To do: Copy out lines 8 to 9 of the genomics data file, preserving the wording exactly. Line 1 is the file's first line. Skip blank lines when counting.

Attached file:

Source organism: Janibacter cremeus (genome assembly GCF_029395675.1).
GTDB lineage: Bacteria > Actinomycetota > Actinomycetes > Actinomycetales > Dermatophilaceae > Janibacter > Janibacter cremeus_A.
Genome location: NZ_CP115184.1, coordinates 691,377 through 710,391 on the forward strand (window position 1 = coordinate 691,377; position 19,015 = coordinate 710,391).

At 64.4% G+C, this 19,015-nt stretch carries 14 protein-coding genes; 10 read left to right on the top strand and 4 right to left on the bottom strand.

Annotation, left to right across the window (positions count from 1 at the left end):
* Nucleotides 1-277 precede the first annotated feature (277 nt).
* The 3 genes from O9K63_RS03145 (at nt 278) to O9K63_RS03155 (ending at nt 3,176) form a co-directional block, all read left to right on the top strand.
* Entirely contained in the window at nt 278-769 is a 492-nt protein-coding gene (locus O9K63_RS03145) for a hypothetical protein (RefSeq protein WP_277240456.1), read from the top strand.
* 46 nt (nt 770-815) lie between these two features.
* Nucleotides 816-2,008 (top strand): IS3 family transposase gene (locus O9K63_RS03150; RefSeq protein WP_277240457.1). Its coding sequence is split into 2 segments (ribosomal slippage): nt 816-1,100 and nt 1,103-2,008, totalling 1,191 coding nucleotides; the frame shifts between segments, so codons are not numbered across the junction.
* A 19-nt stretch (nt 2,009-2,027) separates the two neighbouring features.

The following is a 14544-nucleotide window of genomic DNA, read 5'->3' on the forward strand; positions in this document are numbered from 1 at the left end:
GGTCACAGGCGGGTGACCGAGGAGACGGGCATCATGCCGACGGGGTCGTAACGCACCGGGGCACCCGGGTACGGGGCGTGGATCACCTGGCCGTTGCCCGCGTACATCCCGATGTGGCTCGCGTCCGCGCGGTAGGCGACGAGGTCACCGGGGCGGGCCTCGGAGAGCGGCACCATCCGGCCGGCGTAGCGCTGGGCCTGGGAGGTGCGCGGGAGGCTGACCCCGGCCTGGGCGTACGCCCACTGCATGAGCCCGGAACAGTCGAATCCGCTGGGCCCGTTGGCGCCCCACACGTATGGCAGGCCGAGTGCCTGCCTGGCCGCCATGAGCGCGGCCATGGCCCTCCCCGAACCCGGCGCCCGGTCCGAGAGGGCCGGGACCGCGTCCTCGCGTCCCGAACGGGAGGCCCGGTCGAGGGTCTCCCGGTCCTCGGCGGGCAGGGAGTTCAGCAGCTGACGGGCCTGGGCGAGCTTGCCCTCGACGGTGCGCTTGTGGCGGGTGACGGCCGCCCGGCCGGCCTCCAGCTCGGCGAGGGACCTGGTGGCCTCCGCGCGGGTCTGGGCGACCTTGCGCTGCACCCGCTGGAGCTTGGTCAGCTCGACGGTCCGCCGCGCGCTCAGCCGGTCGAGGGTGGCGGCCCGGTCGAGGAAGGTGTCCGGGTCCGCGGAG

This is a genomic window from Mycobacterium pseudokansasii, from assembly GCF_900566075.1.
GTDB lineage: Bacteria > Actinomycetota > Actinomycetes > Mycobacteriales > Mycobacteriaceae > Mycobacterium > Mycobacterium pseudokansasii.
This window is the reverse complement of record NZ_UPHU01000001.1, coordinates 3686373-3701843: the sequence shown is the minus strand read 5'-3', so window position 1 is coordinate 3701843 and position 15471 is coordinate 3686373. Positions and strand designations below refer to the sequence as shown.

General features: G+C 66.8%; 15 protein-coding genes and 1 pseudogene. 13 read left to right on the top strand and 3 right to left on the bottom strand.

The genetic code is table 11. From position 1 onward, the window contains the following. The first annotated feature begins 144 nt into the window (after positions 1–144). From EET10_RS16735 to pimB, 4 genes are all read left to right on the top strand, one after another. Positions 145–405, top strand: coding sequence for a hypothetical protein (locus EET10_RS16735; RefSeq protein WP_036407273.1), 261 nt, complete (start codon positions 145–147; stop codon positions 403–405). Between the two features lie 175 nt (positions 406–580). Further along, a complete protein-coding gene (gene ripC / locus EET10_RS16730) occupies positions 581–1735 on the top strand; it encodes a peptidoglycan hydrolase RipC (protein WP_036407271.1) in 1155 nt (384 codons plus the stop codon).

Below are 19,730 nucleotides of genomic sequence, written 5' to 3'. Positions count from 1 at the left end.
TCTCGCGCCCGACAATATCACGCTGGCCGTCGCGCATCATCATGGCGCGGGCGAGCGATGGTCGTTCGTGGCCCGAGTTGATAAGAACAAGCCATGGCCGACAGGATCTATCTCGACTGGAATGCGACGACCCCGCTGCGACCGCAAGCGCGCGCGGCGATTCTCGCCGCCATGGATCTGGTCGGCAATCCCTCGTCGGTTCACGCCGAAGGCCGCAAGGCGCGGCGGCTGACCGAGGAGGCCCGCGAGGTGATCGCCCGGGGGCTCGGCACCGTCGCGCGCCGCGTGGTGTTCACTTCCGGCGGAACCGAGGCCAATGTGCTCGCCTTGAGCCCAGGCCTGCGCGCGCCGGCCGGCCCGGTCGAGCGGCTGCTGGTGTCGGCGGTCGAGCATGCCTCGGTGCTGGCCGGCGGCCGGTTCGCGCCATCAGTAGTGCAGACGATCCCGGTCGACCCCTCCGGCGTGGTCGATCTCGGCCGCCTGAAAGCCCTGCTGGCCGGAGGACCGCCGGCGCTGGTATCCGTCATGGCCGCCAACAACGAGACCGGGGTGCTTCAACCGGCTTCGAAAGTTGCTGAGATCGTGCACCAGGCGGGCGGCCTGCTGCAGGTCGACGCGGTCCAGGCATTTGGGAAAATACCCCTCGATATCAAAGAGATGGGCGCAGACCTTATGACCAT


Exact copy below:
* Entirely contained in the window at nt 278-769 is a 492-nt protein-coding gene (locus O9K63_RS03145) for a hypothetical protein (RefSeq protein WP_277240456.1), read from the top strand.
* 46 nt (nt 770-815) lie between these two features.